Remember there is nothing bad to be either an introvert, extrovert or ambivert. The most important point is to understand yourself. Embrace who you are. Forcing yourself to become another person is a big no-no. Only by acknowledging and accepting the difference can we all live in a harmonious world.

      Featured photo credit: Personality Central via personality-central.com

      More by this author

      Jeffrey Lau

      Editor. Sport Lover. Animal Lover.

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      Last Updated on October 16, 2018

      How to Overcome Your Irrational Fears (That Stop You from Succeeding)

      How to Overcome Your Irrational Fears (That Stop You from Succeeding)

      She could hear her beautiful baby crying but was frozen in the doorway unable to move. The crying got worse and she knew that unless she comforted the infant soon the baby would be inconsolable, and yet her feet wouldn’t move. She didn’t look at the cot but the floor in front, where the venomous hairy monster sat before her…. .okay it was a UK spider so not likely to kill her at all, and yet still her body was frozen as the tears fell down her face. “What a useless mother you are” she berated herself.

      That awful mother was me 14 years ago. My fear of spiders had not been controlled for years and I was at the stage where I wouldn’t open a newspaper until my husband had read it and removed the images of spiders. I hated houses that had wooden floors or skirting boards because every knot in the wood could be a spider about to crawl across me.

      At the height of my fear, I tried to get out of a moving car. Clearly this harmless 8-legged creature had massive levels of power over me but now that fear is gone, I’m never going to love spiders but I’m not going to leave the room because of one and I can read the word without freaking out and sobbing.

      If you think that fear is irrational, what about the fear of going to airports? Or the fear of not asking for help?

      Today I want to look at how our irrational fears impact on us, how they can destroy (and I don’t use that word lightly) our success. They can damage our health and even stop us from living our lives. And then I’ll share the benefits of fighting that fear and most importantly how you can fight your fears too.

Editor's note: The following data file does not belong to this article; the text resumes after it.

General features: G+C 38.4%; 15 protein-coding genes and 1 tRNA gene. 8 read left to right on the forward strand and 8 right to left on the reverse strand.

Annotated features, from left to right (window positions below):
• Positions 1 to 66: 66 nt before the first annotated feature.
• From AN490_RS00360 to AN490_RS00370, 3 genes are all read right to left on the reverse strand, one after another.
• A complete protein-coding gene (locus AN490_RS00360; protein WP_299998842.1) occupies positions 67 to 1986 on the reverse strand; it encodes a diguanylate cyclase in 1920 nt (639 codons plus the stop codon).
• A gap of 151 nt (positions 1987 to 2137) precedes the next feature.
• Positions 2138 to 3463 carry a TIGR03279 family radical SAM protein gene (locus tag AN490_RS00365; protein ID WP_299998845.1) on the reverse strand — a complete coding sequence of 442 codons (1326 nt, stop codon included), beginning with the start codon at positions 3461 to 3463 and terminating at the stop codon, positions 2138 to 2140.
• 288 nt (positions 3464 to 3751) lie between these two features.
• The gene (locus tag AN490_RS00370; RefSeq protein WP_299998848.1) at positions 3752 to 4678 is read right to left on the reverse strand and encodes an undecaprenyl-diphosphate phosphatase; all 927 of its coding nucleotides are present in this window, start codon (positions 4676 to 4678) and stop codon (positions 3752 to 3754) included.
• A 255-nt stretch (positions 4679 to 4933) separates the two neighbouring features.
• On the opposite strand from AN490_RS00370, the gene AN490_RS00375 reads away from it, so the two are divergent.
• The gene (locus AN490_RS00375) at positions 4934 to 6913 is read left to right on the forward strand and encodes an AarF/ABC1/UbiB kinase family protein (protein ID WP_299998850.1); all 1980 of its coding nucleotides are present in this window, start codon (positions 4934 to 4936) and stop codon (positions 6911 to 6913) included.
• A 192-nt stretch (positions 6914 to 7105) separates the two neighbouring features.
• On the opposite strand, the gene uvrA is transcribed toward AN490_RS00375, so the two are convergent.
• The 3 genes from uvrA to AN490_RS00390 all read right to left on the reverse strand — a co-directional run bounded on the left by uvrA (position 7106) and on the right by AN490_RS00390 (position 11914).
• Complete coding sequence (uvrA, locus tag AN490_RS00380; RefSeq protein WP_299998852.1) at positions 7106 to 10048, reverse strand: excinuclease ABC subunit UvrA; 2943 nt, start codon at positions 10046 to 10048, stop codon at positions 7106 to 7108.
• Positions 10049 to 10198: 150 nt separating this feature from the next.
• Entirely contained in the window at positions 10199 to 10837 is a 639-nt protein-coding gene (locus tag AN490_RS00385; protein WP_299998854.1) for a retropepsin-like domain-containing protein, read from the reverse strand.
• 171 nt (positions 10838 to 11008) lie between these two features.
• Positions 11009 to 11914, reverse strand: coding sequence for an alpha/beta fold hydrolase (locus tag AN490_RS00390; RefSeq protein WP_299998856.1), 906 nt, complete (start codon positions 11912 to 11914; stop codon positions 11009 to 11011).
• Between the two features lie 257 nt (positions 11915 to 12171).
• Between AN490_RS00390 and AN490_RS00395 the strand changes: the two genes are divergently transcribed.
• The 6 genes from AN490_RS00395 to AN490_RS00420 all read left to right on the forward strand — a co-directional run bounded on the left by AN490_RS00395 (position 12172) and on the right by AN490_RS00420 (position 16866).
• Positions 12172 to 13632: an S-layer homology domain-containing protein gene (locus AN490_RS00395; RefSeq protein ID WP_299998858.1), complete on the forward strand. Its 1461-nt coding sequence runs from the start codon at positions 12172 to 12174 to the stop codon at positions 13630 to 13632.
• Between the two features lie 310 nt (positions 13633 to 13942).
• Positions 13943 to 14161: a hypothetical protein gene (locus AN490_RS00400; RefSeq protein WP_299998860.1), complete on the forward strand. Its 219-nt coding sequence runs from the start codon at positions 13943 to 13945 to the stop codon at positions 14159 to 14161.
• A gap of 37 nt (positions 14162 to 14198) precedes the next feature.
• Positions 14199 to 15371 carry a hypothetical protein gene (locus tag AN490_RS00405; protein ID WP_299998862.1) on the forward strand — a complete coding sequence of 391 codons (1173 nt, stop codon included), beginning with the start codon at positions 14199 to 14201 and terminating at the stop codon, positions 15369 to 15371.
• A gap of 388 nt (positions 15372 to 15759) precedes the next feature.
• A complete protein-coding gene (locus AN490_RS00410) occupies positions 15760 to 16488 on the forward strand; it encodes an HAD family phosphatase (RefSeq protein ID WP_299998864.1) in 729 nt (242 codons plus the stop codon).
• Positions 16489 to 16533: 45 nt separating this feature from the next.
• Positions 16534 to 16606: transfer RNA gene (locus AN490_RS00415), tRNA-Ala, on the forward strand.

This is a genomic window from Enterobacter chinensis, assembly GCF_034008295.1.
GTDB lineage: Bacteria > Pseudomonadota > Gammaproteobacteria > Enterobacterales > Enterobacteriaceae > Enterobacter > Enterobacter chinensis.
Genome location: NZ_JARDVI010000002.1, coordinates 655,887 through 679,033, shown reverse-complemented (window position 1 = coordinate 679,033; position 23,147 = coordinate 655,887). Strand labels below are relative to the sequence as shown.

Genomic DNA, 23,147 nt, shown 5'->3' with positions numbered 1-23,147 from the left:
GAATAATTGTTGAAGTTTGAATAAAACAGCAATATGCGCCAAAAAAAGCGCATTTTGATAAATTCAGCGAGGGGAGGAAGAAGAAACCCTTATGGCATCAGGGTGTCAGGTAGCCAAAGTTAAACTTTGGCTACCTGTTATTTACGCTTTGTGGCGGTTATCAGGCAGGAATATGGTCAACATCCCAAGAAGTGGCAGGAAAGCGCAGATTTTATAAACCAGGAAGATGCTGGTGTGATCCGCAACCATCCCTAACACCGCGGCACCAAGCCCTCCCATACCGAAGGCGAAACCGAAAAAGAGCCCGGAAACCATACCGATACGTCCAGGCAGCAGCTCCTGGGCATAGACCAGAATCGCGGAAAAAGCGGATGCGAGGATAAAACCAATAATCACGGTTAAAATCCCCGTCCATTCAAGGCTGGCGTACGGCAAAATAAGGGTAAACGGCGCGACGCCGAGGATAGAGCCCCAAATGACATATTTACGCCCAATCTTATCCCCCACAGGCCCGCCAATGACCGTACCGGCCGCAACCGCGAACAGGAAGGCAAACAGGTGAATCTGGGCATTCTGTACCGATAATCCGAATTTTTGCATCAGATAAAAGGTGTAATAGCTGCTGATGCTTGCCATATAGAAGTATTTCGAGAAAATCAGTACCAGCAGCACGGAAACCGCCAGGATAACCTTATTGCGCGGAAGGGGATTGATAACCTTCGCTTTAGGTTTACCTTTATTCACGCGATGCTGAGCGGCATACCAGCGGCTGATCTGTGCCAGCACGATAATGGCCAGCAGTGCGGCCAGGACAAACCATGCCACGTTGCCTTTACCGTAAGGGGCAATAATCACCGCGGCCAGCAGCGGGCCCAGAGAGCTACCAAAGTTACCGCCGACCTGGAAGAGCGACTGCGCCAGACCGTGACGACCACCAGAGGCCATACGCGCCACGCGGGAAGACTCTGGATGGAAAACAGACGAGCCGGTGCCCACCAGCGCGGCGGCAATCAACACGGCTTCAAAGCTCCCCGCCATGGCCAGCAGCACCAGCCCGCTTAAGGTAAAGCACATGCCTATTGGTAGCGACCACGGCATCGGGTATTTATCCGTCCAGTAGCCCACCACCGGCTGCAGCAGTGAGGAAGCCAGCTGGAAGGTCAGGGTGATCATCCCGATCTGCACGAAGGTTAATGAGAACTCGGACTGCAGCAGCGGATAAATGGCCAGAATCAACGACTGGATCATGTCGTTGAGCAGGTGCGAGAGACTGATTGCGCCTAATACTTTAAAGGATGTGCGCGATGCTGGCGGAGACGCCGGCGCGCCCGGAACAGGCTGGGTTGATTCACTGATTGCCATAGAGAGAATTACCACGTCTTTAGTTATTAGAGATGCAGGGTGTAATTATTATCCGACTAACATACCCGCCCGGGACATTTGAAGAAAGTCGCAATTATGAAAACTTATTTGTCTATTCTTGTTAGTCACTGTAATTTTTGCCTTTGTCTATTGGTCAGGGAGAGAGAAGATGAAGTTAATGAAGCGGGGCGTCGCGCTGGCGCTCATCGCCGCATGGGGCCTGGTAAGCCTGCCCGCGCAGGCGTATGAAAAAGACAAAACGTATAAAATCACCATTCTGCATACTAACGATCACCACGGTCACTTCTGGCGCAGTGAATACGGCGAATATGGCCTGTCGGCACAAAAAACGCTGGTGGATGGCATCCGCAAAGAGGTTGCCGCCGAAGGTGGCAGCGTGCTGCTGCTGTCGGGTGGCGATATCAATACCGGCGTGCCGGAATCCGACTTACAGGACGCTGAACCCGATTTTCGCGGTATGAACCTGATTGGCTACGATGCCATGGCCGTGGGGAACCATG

How irrational fears impact your life

      The thing about irrational fears is that we are not keen to look at them. It makes us feel inadequate, weak and daft because we can’t do things that it seems everyone else can. That gives the fear power.

      Fear loves negative emotions and saps up yours making your fear bigger and uglier and even more powerful. Not ideal to say the least. Fears can cause us to:

      • Avoid situations where that fear may have to be faced. Dodging parties, new jobs, new experiences where we aren’t sure we will be able to protect ourselves.
      • Stop us from sleeping for fear the thing we fear will “get us in the night.” For me this was massive, and I stopped sleeping which had massive implications when my job was to look after a toddler and a baby. I felt half dead most of the time!
      • Feel ill with the stress. Stress can be the cause of wrong decisions. Drinking alcohol when we shouldn’t, eating chocolate because it makes us feel better, the list of excuses is long that we hold on to so that we can avoid the cause of our stress.
      • Cause more distress as our minds overload us with negative thoughts of inadequacy. This can damage our confidence. Having coached thousands, I know that a lack of confidence is usually the underlining impactor on most people’s success across all areas of their lives.
      • Risk looking aloof or arrogant because we won’t participate like other people. Our fears can even isolate us in our personal and professional lives too.
      • Feel debilitated. Needless to say, these fears may look irrational and shouldn’t exist to the outside world but to the sufferer they are debilitating. Even impacting on their earning potential, love life, hobbies, travels and personal and professional success.

      Why bother to fight the fear

      Couldn’t you just ensure you live your life in way that you don’t have to deal with your fear?